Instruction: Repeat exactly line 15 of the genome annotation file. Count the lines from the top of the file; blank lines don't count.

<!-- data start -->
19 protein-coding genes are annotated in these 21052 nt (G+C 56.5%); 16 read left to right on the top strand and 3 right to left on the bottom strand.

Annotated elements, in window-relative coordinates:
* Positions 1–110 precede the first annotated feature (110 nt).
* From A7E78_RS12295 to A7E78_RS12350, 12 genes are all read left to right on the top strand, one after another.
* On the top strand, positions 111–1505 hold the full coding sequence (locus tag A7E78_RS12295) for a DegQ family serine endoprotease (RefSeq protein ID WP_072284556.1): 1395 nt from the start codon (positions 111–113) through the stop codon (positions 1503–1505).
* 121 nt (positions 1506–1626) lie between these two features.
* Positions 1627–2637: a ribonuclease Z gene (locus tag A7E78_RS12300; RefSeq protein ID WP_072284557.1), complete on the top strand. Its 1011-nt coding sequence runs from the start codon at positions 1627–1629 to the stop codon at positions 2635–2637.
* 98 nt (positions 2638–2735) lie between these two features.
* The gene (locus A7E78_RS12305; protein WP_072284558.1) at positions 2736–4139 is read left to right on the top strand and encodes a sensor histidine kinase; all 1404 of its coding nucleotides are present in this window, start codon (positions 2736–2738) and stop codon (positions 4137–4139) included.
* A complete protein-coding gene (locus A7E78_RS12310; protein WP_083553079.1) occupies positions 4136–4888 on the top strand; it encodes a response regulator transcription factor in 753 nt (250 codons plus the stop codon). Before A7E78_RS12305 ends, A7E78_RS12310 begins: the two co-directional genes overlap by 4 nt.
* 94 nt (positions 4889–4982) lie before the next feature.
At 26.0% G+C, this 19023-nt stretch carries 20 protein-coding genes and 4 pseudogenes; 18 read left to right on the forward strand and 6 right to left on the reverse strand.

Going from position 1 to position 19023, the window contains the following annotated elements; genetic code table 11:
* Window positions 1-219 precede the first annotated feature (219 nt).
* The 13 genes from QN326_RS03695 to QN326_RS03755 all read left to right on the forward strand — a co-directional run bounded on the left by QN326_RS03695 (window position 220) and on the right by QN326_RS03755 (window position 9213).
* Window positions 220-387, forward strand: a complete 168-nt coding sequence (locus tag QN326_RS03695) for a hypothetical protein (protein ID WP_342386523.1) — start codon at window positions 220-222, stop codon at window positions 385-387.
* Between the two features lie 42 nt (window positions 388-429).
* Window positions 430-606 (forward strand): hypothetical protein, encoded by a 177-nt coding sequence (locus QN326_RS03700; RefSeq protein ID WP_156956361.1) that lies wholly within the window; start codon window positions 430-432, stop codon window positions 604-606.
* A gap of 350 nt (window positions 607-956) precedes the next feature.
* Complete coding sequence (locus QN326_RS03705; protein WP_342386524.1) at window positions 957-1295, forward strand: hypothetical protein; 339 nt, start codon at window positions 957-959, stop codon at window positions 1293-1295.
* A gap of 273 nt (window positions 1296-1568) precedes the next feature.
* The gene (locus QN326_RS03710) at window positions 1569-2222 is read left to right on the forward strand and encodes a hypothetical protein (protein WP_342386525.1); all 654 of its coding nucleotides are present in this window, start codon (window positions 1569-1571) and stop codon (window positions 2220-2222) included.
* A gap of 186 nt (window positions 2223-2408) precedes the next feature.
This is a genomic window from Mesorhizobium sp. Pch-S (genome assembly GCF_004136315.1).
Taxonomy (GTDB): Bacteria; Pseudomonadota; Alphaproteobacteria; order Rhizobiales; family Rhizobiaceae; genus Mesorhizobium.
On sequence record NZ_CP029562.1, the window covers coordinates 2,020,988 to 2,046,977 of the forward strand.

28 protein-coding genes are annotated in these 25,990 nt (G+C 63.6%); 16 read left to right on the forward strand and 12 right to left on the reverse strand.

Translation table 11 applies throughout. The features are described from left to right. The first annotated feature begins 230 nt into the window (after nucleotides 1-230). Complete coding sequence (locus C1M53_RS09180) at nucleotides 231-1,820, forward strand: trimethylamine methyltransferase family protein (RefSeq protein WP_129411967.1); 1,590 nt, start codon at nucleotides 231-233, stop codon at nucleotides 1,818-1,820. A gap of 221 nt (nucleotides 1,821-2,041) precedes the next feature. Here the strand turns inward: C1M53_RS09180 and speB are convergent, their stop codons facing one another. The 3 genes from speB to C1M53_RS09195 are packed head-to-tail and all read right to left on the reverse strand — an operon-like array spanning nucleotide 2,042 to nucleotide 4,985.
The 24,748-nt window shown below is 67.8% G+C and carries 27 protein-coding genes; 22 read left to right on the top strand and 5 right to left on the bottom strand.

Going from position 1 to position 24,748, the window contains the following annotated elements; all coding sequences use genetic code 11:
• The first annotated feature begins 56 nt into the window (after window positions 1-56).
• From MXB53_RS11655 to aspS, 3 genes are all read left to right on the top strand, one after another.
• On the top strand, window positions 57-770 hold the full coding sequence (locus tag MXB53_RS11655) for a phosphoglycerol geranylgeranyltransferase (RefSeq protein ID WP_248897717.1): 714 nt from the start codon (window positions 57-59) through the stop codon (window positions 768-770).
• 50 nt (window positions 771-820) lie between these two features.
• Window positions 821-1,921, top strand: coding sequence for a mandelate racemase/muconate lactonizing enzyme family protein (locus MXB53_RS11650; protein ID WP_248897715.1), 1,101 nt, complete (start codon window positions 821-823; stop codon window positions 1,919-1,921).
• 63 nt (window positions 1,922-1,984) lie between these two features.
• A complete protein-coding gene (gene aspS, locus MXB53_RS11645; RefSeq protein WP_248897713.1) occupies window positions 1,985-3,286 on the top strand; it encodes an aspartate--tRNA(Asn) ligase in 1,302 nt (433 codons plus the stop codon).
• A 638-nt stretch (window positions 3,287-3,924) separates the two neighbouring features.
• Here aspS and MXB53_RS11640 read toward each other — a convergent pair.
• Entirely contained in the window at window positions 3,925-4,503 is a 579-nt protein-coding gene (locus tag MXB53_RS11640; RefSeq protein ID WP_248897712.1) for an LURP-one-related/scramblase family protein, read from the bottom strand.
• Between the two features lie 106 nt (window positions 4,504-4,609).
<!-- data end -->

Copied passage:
* The 13 genes from QN326_RS03695 to QN326_RS03755 all read left to right on the forward strand — a co-directional run bounded on the left by QN326_RS03695 (window position 220) and on the right by QN326_RS03755 (window position 9213).